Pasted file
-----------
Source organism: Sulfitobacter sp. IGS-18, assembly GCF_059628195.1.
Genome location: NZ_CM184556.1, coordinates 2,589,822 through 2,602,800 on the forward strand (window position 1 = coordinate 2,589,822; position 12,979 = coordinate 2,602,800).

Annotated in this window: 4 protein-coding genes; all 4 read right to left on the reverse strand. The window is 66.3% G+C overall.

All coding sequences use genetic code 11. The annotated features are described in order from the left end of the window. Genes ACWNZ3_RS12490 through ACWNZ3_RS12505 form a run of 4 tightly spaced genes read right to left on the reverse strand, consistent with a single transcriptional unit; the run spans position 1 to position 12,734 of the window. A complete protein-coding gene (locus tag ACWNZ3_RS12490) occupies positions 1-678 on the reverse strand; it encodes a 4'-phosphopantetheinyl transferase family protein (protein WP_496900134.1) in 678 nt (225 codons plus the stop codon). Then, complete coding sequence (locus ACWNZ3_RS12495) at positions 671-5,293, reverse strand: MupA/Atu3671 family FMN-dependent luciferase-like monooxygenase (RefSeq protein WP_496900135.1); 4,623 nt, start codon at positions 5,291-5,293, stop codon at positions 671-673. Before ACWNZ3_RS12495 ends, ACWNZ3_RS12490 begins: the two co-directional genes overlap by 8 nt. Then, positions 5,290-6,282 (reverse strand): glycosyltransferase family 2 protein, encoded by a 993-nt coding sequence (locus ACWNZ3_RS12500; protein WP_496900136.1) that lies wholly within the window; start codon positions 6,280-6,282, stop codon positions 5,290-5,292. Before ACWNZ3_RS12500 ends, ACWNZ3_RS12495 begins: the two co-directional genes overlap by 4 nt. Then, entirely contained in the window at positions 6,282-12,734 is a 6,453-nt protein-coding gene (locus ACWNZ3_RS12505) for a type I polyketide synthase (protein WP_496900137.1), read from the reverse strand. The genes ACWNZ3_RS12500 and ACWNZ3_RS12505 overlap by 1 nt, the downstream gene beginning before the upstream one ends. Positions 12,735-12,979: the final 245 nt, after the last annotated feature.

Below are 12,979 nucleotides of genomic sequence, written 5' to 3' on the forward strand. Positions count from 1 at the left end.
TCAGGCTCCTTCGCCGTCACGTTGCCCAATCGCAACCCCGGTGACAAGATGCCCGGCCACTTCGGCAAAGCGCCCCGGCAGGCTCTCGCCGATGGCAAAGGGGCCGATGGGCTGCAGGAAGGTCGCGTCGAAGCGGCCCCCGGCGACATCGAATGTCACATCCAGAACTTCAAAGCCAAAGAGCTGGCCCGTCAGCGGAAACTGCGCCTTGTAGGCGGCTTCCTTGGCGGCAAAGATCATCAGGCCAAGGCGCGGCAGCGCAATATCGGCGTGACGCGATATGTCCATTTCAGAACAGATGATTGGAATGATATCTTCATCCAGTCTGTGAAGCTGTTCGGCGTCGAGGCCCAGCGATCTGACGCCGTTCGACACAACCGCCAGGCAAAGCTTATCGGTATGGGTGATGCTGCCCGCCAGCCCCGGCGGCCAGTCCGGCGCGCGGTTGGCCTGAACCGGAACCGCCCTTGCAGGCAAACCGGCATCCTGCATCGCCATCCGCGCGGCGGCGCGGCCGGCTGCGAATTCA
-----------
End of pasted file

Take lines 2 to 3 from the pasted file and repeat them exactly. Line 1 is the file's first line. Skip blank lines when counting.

Genome location: NZ_CM184556.1, coordinates 2,589,822 through 2,602,800 on the forward strand (window position 1 = coordinate 2,589,822; position 12,979 = coordinate 2,602,800).

Annotated in this window: 4 protein-coding genes; all 4 read right to left on the reverse strand. The window is 66.3% G+C overall.